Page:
Closing the Gaps – Inside and Out
So, considering how seamlessly this intricate process works together, do all those gaps within our neurology actually matter? Yes, there’s a ton of distance embedded in our bodies. But so what? The biochemical / neuroanatomical processes of our sensory processing systems make those gaps seem almost beside the point. If we can’t even notice the distance embedded in our systems, why spend all this time talking about it?
Because separation matters. For all its virtual invisibility, it serves a purpose – and an absolutely critical purpose, at that. It protects us and it connects us. On the one hand, it keeps us safe from people and things which can injure us, if we stand too close. Nobody’s going to object to a few feet of space between them and a chain-saw-wielding worker wearing ear plugs who’s not aware they’re nearby. Closing that distance when the worker’s turning around with the running saw can cause you to lose a limb – or your life. Likewise, when you’re approached by someone who seems threatening, you pull back to put some space between them and yourself – buying some time to figure out what to do.
Just as distance buffers us from threats on the outside, it also ensures we can function properly on the inside. As we discussed earlier, our disparate organs and appendages need to be separate, in order to do their jobs. But there’s something even more integrally useful at work here, for separation sets the stage for the dynamic process of connection at our most intimate, cellular level. If there were no synaptic clefts between millions upon millions of axons and dendrites, electrical sensory data could likely still travel the length of nerves from skin or source to brain, and back again. But without the synaptic clefts, electrical impulses wouldn’t need to be converted into that wealth of neurotransmitters which color our lives and drive our experiences.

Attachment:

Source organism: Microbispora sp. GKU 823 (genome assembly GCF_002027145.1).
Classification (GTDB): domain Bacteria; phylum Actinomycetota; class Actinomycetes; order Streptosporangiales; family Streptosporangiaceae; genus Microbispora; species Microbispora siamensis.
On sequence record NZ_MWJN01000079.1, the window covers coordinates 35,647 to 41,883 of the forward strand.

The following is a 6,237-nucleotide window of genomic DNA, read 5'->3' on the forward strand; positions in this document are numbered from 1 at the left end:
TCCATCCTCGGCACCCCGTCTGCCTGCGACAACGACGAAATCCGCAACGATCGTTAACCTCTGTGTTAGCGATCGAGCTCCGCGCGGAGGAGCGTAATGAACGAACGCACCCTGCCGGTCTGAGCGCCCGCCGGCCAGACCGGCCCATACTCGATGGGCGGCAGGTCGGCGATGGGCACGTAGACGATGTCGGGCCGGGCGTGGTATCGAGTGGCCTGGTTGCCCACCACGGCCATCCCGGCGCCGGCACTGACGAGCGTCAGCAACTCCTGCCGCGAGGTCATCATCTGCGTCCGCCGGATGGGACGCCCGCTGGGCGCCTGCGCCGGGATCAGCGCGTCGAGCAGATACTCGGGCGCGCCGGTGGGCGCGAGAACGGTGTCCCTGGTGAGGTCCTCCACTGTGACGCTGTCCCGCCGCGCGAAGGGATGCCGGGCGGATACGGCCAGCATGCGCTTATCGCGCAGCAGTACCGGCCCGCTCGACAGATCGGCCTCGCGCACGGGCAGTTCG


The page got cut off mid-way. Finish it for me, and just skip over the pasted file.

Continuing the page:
Now, there are purely electrical synapses in our systems which conduct signals directly from one nerve cell to another. They have little “bridges” of protein that cross the gaps and make two-way communication possible between those cells. Electrical synapses are fast – and they can be found in parts of the nervous system which rely on speed and synchronization of reactions. But they’re also simple. And unlike chemical synapses (which “recharge” at each synapse) they run out of “juice” as they pass through successive synapses. The nature of the information being transmitted along their lines doesn’t change much (aside from losing signal strength, due to resistance in the neurons along their routes). Electrical synapses work together with chemical synapses in ways we’re really only beginning to understand, and their activity is very different in nature from their neurotransmitter-powered partners.
Chemical synapses, by comparison, are slower, but they’re also more varied. And they’re intricately connected with each other in dynamic networks of interaction which modulate the sensory data as it’s moving throughout the system. Adjoining neurons can excite each other, or they can inhibit each other… or they can do a combination of both. The signals passing between axons and dendrites and cell bodies don’t simply get passed along like a baton going from one relay racer to another. It’s more like a game of “Telephone”, where their strength may be modulated “up” or “down”, or even transformed into something different. The signal strength is also boosted with each chemical synapse, so the messages getting through are more complete than electrical signals would be across equivalent distances. The intricacy and complexity of these interactions would take years to discuss – and we’re learning more every day – but there’s a lot going on, and the differences in how our neurotransmitters negotiate crossing those myriad clefts can mean the difference between joy and pain, life and death.